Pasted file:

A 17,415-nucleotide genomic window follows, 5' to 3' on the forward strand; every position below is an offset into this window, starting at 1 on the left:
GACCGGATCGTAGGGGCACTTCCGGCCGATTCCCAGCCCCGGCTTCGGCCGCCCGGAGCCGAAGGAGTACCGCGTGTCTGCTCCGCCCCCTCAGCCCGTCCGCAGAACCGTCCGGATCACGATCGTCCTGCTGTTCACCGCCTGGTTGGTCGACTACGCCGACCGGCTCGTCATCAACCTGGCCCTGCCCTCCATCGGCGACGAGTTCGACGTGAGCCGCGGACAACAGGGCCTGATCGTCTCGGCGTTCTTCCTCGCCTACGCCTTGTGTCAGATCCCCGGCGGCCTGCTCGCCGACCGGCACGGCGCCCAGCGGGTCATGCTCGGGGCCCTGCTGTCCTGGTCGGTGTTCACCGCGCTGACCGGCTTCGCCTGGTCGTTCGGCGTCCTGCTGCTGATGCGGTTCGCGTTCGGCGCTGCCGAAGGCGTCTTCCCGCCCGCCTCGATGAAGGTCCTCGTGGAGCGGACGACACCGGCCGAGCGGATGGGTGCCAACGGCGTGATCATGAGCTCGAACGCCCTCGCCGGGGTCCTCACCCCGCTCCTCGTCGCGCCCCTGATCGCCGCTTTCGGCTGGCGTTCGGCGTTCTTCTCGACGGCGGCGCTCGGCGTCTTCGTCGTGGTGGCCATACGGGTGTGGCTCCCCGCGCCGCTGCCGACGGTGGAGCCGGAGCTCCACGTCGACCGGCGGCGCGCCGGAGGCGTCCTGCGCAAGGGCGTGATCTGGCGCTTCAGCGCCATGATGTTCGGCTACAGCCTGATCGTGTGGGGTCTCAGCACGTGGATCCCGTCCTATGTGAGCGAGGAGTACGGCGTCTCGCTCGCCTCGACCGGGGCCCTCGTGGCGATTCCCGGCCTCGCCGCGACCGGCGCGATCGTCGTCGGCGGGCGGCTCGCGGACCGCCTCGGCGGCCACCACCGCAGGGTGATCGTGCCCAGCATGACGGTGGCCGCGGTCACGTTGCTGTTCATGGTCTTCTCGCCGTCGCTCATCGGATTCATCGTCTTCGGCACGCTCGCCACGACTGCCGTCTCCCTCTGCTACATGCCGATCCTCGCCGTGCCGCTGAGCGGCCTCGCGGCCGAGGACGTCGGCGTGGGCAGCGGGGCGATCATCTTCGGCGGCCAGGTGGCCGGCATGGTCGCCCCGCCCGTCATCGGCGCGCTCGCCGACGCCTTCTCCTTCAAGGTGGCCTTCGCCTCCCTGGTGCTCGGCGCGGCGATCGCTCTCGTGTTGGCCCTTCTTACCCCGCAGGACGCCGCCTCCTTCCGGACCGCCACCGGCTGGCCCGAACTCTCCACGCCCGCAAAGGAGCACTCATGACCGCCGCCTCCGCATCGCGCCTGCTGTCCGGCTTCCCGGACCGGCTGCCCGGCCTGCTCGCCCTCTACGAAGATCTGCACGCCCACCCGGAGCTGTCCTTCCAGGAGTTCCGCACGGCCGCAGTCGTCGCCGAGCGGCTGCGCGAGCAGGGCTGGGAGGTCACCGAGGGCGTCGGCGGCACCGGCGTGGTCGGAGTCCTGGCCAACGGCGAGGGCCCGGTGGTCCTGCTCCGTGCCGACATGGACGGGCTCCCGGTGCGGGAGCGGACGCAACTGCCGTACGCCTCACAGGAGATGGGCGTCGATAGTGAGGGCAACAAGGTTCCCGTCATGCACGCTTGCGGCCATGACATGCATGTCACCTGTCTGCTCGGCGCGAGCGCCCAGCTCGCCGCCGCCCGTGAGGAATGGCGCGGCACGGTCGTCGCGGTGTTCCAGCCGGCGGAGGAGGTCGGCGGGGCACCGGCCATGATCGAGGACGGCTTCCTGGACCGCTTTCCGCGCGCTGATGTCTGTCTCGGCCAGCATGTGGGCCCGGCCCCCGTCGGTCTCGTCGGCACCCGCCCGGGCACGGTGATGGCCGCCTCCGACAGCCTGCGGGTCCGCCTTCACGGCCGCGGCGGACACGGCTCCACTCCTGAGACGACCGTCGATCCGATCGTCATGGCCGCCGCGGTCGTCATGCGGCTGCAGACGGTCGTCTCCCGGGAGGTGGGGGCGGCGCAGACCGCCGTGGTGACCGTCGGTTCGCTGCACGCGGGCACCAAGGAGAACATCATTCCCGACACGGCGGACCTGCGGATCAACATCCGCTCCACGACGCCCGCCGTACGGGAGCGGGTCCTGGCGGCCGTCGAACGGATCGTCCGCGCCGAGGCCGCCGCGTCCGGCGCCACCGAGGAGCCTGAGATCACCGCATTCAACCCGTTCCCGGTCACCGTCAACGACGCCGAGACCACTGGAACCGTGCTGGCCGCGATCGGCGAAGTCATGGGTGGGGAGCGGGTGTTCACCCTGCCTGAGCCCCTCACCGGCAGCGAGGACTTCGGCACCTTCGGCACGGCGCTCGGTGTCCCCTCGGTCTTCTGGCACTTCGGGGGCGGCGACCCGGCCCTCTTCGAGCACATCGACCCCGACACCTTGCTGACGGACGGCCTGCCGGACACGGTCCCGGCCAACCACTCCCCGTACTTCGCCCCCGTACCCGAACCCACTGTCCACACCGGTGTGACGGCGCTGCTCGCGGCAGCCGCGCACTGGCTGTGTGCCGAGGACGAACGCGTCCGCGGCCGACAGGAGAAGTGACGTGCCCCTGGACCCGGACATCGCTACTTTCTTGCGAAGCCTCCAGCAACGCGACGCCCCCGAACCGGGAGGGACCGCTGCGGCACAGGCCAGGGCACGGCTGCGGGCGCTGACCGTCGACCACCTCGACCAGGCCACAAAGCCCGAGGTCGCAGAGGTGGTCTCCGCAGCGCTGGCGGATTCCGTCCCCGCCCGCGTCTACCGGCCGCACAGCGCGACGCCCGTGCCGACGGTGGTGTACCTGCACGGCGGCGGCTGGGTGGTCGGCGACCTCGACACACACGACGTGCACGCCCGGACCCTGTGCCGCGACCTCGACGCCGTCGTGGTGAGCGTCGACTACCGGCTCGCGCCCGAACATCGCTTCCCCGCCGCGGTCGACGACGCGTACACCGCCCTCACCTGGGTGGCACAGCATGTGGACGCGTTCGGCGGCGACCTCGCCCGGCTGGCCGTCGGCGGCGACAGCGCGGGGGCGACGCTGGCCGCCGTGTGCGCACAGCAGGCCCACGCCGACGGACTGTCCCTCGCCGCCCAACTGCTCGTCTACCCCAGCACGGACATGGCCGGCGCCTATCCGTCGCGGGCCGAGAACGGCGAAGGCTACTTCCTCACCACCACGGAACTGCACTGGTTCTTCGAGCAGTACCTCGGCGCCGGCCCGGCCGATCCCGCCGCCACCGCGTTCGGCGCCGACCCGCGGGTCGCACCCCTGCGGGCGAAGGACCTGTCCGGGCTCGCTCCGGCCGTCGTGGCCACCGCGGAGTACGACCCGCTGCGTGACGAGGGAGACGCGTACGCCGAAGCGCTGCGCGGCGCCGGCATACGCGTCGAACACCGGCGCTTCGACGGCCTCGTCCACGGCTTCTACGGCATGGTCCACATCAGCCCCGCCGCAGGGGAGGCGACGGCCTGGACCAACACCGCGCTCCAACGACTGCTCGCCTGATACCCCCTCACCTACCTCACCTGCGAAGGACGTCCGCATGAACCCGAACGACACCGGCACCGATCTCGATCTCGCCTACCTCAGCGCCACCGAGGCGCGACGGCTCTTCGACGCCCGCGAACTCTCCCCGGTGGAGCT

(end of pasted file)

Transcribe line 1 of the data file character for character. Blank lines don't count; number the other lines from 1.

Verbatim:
A 17,415-nucleotide genomic window follows, 5' to 3' on the forward strand; every position below is an offset into this window, starting at 1 on the left: